Mohan Krishnan, head, corporate communications, Prasad Group, said, as against the standard "2k resolution", 4k offers "a very high quality image," which would be closest to that of an original negative. However, this process takes more than four times the time, money and effort to grade the data, he added.
The process is tedious because 4k is stored on files that are four times bigger, which have to be worked on and recorded back at the same resolution, he said. Prasad EFX is doing digital post-production for Sivaji.
Under the standard process, colour grading alone, which is a part of the digital intermediate process, can cost Rs 15 lakh, Mohan said.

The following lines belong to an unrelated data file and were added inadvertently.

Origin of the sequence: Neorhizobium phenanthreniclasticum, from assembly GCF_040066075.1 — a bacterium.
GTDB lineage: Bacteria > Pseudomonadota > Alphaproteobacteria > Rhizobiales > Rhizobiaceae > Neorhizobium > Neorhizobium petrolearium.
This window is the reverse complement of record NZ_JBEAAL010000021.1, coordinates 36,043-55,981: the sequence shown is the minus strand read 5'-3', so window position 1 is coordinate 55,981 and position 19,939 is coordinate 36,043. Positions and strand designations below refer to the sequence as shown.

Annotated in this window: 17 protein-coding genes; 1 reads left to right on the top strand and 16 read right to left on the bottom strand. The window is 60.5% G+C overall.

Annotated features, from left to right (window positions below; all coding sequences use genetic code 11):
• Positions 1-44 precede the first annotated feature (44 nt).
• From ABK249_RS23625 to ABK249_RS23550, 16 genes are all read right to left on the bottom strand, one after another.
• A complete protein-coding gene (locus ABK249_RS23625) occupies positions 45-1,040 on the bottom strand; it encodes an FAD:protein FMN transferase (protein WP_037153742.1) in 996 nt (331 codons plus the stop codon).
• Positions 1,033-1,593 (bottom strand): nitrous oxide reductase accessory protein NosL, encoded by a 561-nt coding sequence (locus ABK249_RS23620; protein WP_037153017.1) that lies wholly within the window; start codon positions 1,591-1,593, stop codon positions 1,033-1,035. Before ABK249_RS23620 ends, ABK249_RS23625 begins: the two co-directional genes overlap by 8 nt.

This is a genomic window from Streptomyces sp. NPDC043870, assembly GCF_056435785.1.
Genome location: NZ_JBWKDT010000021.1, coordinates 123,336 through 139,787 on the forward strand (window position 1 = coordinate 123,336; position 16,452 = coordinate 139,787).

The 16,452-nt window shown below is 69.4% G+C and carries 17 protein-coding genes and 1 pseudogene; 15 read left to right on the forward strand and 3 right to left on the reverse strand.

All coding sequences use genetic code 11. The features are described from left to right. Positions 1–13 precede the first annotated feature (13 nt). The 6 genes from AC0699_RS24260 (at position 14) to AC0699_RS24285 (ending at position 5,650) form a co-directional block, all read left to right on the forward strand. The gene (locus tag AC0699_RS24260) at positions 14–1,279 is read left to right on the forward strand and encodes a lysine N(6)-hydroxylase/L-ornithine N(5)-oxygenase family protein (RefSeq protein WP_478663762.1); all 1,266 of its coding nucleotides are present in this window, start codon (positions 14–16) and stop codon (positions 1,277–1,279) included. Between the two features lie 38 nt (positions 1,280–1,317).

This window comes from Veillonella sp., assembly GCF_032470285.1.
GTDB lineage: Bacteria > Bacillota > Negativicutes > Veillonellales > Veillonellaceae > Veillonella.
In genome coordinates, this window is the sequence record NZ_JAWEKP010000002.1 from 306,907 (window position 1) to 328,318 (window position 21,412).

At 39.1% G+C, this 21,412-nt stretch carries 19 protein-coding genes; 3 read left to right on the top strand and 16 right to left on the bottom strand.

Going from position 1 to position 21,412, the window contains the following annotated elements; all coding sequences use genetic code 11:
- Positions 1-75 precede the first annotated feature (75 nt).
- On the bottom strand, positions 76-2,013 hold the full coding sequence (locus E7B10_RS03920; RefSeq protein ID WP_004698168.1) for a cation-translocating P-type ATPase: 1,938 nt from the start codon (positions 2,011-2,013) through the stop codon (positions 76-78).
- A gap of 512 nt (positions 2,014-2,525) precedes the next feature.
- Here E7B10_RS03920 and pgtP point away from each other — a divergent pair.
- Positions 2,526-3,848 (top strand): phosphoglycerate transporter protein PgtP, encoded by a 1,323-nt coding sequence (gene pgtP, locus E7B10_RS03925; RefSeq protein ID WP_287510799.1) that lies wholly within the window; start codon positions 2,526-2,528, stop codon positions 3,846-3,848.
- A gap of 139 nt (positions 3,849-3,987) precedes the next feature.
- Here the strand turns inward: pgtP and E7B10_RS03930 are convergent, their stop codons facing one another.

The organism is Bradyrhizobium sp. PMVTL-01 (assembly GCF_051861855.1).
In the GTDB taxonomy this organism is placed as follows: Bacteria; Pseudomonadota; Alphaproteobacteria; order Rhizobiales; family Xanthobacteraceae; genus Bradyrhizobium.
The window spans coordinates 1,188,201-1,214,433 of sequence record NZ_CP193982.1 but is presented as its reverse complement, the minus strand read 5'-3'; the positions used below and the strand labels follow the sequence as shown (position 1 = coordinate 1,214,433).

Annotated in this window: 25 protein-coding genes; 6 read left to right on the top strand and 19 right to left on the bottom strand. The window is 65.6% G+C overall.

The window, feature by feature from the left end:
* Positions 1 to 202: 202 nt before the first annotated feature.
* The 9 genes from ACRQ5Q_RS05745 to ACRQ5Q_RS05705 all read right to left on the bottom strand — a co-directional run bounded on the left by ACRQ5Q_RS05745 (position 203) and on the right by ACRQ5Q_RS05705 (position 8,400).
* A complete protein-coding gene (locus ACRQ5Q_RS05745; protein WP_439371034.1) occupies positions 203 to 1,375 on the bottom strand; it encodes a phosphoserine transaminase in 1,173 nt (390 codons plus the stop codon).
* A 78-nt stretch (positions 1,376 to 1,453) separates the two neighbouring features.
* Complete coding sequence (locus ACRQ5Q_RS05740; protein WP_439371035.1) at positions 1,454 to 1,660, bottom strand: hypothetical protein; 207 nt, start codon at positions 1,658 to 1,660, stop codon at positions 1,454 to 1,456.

Once the film shoot is completed, the 35mm or 16mm original camera negative (OCN) has to be converted (scanned) to a digital format, called the digital negative. The negative is then graded as a digital intermediate for further processing.
The scanner or "datacine" captures each pixel in the film into a digital image, normally at a 2k resolution. 2k means each 35mm frame is 2048 pixels wide by 1556 pixels tall (2048 X 1556, approximately 2000, that is, 2k), which is 3 million pixels total. 4k is 4096 pixels wide by 3112 pixels tall (4096 X 3112), which is 12 million pixels total. Hence, the digital negative captured at 4k resolution is much more detailed and closest to the original negative, Mohan said.